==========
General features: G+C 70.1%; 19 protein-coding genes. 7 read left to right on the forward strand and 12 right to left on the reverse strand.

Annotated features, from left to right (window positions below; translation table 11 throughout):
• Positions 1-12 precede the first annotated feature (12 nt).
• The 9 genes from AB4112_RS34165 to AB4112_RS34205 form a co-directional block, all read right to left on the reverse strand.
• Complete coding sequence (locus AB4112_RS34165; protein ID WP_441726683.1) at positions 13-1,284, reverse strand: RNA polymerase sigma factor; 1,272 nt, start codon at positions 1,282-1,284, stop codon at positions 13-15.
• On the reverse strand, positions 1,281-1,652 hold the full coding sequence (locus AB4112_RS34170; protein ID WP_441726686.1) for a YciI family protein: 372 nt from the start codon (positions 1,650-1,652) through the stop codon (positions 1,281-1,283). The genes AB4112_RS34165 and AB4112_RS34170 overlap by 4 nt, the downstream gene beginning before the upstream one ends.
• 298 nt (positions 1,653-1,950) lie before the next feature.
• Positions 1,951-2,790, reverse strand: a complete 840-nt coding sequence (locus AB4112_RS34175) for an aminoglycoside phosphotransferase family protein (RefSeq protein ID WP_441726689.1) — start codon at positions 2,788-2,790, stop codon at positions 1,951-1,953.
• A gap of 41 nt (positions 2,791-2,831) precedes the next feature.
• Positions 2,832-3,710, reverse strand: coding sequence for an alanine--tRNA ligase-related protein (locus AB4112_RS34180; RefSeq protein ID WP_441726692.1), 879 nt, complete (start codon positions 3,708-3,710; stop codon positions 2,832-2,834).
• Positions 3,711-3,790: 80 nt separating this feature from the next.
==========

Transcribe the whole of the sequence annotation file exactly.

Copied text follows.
General features: G+C 70.1%; 19 protein-coding genes. 7 read left to right on the forward strand and 12 right to left on the reverse strand.

Annotated features, from left to right (window positions below; translation table 11 throughout):
• Positions 1-12 precede the first annotated feature (12 nt).
• The 9 genes from AB4112_RS34165 to AB4112_RS34205 form a co-directional block, all read right to left on the reverse strand.
• Complete coding sequence (locus AB4112_RS34165; protein ID WP_441726683.1) at positions 13-1,284, reverse strand: RNA polymerase sigma factor; 1,272 nt, start codon at positions 1,282-1,284, stop codon at positions 13-15.
• On the reverse strand, positions 1,281-1,652 hold the full coding sequence (locus AB4112_RS34170; protein ID WP_441726686.1) for a YciI family protein: 372 nt from the start codon (positions 1,650-1,652) through the stop codon (positions 1,281-1,283). The genes AB4112_RS34165 and AB4112_RS34170 overlap by 4 nt, the downstream gene beginning before the upstream one ends.
• 298 nt (positions 1,653-1,950) lie before the next feature.
• Positions 1,951-2,790, reverse strand: a complete 840-nt coding sequence (locus AB4112_RS34175) for an aminoglycoside phosphotransferase family protein (RefSeq protein ID WP_441726689.1) — start codon at positions 2,788-2,790, stop codon at positions 1,951-1,953.
• A gap of 41 nt (positions 2,791-2,831) precedes the next feature.
• Positions 2,832-3,710, reverse strand: coding sequence for an alanine--tRNA ligase-related protein (locus AB4112_RS34180; RefSeq protein ID WP_441726692.1), 879 nt, complete (start codon positions 3,708-3,710; stop codon positions 2,832-2,834).
• Positions 3,711-3,790: 80 nt separating this feature from the next.